Gas Well Automation
- H.J. Fitzgibbon (Tenneco Oil Co.)
- Document ID
- Society of Petroleum Engineers
- Journal of Petroleum Technology
- Publication Date
- August 1964
- Document Type
- Journal Paper
- 873 - 876
- 1964. Original copyright American Institute of Mining, Metallurgical, and Petroleum Engineers, Inc. Copyright has expired.
- 4.5 Offshore Facilities and Subsea Systems, 4.2.3 Materials and Corrosion, 4.1.2 Separation and Treating, 1.10.1 Drill string components and drilling tools (tubulars, jars, subs, stabilisers, reamers, etc), 4.1.5 Processing Equipment, 1.6 Drilling Operations, 5.2.1 Phase Behavior and PVT Measurements, 4.2 Pipelines, Flowlines and Risers, 1.10 Drilling Equipment
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The design and operation of an automated gas flow and well control system is discussed. The system, designed to reduce operating costs and improve operating efficiency, presently controls 44 gas completions in the Bastion Bay field, Plaquemines Parish, in the marshes of South Louisiana. All wells are controlled from and connected with a central control station via buried multiconductor cable. The reasons remote control is desirable in this field are discussed, the design requirements are listed, the operation of the system is described and the advantages and disadvantages of the system selected are cited.
There has been a recent growing tendency for oil companies to reduce or eliminate routine manual labor through the use of equipment designed to operate remotely, unattended and automatically. Systems are presently available for oil field use that can accomplish almost any desired function, limited only by the imagination of the engineer and the amount of investment a company wishes to make. It is the job of the engineer to selectively utilize systems that are practical in application and yet reasonable in cost. The primary function of any automation system is to increase operating efficiency and reduce operating costs. The object of this paper is to review the process by which automation equipment was selected for a large South Louisiana gas field, to describe the automation system selected and to outline its advantages and disadvantages.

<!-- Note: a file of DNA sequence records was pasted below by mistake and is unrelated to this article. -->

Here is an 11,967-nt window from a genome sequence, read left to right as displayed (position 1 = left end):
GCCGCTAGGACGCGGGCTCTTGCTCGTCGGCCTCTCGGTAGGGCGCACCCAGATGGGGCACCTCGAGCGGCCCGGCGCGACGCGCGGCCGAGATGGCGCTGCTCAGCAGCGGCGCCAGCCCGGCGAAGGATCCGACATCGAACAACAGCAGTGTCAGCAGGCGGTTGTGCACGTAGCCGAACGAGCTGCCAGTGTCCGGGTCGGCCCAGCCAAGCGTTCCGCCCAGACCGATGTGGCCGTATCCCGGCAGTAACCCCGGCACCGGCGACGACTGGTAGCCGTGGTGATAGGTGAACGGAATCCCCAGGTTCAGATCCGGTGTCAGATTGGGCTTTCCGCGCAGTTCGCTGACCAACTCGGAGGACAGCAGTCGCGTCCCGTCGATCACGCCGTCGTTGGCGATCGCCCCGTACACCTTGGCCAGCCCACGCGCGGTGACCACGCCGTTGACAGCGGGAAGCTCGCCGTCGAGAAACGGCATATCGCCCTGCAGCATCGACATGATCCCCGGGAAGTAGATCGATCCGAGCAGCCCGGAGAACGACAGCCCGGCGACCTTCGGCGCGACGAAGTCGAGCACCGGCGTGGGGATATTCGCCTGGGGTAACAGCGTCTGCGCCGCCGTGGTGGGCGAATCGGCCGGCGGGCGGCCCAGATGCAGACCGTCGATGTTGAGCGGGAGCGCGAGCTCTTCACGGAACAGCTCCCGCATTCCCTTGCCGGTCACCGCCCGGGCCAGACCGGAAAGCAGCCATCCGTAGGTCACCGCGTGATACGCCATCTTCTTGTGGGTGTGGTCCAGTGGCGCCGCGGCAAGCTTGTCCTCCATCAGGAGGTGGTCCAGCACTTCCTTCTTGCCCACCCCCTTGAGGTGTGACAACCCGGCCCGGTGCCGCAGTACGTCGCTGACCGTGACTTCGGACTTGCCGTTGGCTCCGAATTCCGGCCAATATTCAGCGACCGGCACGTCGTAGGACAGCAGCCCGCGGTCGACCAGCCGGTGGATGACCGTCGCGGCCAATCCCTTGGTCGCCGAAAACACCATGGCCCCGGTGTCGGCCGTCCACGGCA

Description of Field
Fig. 1 shows the geographical location of the Bastion Bay field, Plaquemines Parish, La. It is located in the Mississippi River delta area, approximately 70 miles southeast of New Orleans. Tenneco Oil Co., acting as operator for Tennessee Gas Transmission Co., operates 44 gas wells located within an area of approximately 8 sq miles. The field is located in a salt marsh adjacent to the Gulf of Mexico and is accessible only by boat. It is also approximately 12 miles from the nearest boat landing or supply point. All wells in the field were drilled from shallow-water, barge-mounted drilling rigs, and all wells are connected through a series of dredged access canals. Fig. 2 shows the field layout and location of the wells and canals. The water depth throughout the field is primarily dependent upon the tide, but ranges from 4 to 8 ft. In this field conservation units are formed about most of the wells, which result in varying working and royalty interests for each completion. Therefore, each gas completion produces through an individual heater and low temperature separation unit, and its production is separately metered. The condensate passes through individual positive volume meters and is then commingled into a condensate pipeline gathering system.
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